re: Verizon Spells Out 100 Mbit/s As I understand it, Novera is using a modified F-P for their incoherent injection locking scheme. The secret sauce seems to have to do with coatings on the front facet. Their cost is probably a bit more than a BPON/GEPON FP, but not significantly more.

The cost part of the equation is more that they require 2N transceivers per PON, plus a fairly powerful broadband light source, plus athermal AWGs. Certainly all of these are subject to a learning curve... but so are the DFBs and APDs in GPON implementations, which are nearing parity with volume. And the 2N thing is structural rather than being subject to learning curve.

Oh, and the diplexor vs triplexor thing is a red herring. The overlay is an additional feature that a few operators are taking advantage of for their broadcast TV services. Apples-to-apples comparison would involve just the GPON.
paolo.franzoi 12/5/2012 | 2:57:28 PM
re: Verizon Spells Out 100 Mbit/s
Sorry, but do the quotes yourself. It is a publicly available product designed in the US.

The WDM-PON for Korea is neither FP or DFB. It is a Resonant Cavity Laser. The other technology of choice is Reflective SOAs (and those little puppies are off the charts).

Remember you have to build a colorless ONT for stocking reasons. So, you can not just use an off the shelf FP. You CAN use an FP in GPON if you change the loop characteristics. The only reason that APDs and DFBs are used today is the Class B+ optics.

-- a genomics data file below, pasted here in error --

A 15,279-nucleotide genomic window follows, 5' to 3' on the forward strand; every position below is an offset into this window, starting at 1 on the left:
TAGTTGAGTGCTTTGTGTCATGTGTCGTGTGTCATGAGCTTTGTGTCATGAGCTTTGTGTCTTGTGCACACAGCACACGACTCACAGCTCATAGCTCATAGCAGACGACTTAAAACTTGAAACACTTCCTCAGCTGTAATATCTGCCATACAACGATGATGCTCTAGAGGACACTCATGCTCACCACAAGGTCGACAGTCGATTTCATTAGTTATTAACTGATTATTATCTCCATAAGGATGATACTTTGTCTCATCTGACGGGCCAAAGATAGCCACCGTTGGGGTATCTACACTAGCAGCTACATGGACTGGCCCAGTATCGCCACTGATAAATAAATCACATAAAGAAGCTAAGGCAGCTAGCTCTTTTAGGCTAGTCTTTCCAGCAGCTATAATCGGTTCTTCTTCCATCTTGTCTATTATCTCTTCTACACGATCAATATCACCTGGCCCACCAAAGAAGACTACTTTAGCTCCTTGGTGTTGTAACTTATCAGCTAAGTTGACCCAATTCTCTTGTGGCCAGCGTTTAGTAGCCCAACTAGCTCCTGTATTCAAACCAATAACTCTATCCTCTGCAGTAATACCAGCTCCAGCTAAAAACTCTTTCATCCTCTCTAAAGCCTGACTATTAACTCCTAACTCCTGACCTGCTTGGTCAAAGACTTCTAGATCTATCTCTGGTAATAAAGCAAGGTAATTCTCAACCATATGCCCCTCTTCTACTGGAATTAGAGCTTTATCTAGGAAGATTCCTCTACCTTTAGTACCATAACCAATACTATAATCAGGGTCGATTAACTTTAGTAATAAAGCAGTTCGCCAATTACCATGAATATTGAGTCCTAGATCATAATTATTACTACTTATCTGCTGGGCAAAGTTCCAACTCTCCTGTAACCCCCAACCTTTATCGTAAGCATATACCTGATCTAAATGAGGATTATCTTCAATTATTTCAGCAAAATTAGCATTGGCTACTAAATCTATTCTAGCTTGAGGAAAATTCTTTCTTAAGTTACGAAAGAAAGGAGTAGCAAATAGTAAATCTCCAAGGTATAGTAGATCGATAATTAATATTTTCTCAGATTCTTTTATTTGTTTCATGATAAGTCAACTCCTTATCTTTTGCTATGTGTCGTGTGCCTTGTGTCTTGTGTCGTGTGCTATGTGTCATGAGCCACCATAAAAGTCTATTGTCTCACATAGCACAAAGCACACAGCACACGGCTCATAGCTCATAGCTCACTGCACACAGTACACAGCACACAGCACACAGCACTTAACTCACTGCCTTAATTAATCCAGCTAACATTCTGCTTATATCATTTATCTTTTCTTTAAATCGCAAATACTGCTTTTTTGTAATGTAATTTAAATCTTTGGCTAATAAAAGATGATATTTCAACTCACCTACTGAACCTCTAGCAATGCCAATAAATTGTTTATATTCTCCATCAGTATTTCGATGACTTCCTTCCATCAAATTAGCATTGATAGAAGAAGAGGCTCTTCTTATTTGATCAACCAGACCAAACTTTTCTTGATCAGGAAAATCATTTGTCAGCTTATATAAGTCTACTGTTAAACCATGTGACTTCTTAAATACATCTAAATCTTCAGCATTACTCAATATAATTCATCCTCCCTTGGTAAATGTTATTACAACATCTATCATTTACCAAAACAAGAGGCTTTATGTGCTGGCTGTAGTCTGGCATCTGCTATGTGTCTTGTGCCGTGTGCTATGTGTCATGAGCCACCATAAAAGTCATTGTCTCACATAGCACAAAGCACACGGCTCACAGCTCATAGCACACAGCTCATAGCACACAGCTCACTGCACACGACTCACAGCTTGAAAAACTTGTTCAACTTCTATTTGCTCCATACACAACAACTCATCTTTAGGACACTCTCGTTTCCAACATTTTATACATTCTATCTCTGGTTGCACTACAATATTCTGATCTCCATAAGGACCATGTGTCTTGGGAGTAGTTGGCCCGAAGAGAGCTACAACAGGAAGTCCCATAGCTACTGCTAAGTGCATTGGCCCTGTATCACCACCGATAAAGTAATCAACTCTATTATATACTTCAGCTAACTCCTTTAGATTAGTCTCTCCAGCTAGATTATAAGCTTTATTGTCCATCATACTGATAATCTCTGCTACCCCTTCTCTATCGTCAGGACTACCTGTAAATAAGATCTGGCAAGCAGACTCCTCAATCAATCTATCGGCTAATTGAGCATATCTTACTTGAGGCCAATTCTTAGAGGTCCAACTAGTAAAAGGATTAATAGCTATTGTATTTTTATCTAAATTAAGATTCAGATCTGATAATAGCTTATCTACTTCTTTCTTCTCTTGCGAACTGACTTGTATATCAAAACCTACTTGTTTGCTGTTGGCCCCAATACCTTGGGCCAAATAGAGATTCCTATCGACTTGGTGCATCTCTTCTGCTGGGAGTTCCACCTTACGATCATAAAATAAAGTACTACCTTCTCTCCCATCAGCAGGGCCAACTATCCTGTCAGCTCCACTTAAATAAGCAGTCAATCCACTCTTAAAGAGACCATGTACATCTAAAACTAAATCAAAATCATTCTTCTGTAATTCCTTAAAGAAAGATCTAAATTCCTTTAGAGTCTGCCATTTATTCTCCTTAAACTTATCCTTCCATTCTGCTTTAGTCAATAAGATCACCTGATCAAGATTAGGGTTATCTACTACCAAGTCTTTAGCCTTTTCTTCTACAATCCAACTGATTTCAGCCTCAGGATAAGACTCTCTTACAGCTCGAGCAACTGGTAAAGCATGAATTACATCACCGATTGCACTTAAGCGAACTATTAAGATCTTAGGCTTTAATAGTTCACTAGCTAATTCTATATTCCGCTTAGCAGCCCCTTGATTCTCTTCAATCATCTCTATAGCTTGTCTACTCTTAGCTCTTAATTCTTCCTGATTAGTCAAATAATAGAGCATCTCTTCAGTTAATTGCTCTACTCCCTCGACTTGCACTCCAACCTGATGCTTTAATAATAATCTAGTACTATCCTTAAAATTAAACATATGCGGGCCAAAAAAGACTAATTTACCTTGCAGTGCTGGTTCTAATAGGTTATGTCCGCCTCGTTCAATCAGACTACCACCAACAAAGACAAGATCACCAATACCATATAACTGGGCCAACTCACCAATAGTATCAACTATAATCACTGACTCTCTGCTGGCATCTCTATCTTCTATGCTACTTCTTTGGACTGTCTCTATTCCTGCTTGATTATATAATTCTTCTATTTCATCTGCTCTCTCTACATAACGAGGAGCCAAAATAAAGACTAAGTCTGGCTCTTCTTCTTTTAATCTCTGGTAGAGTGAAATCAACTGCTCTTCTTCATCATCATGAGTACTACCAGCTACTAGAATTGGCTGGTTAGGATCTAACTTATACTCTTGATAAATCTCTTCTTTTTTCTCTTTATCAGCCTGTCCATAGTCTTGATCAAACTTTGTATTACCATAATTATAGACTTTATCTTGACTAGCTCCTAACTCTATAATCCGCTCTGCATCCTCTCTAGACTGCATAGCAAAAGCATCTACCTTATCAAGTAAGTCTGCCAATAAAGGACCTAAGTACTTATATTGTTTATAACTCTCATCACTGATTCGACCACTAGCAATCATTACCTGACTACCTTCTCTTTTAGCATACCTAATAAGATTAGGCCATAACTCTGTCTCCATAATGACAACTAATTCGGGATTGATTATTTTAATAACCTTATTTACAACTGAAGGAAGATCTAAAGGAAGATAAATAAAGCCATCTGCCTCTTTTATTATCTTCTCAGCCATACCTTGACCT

Just so we are ALL clear....here is the product deployed in Korea (note the 30K ONT number - about 1/3rd of Verizon's monthly volume).

http://www.noveraoptics.com/

seven
tailpin 12/5/2012 | 2:57:27 PM
re: Verizon Spells Out 100 Mbit/s I'm trying to figure out these next-gen PON abreviations. The most common seem to be PON and lol. What's a lol-PON?
jepovic 12/5/2012 | 2:57:27 PM
re: Verizon Spells Out 100 Mbit/s "* Active Ethernet does not scale for mass-market deployments in moderate-to-low density areas. Too many fibers coming in to the CO, too many fibers to fit into existing duct, too many fibers to repair quickly in event of a dig-up. And if you go to remote nodes in the field to eliminate those problems, you're back to the powering and maintenance issues that come along with VDSL and ADSL2, but without the cost avoidance of reusing copper distribution and drop."

You're talking about P2P fiber from the CO, which indeed is pretty rare except in greenfield deployments. I'm referring to fiber to the basement (FTTB). In this case, the amount of fiber is similar to PON. Yes, you will have distributed active equipment, but it is cheaper and way more powerful than the distributed PON equipment. Power is regular 220 AC, cooling is done without fans. All that is needed is a room in the basement.

There are other advantages of using Ethernet switches as well: Efficient multiplexing on packet level, simple well-known technology (easy to train support staff, field technicians), tons of vendors, simple physical interfaces etc.

I don't understand why this model isn't used by eg Verizon on the east coast.

In suburbs, this model is more tricky. Still, PON seems awfully complicated, poorly standardised and anything but future-proof. I still think it's a dead end.
bollocks187 12/5/2012 | 2:57:27 PM
re: Verizon Spells Out 100 Mbit/s Answer - None !

It's all a 'media' show. Verizon does not know what it is trying to do - it is all reactionary.

BPON(ATM) then GPON..... seed the future with WDM-PON.......then BS-PON - lol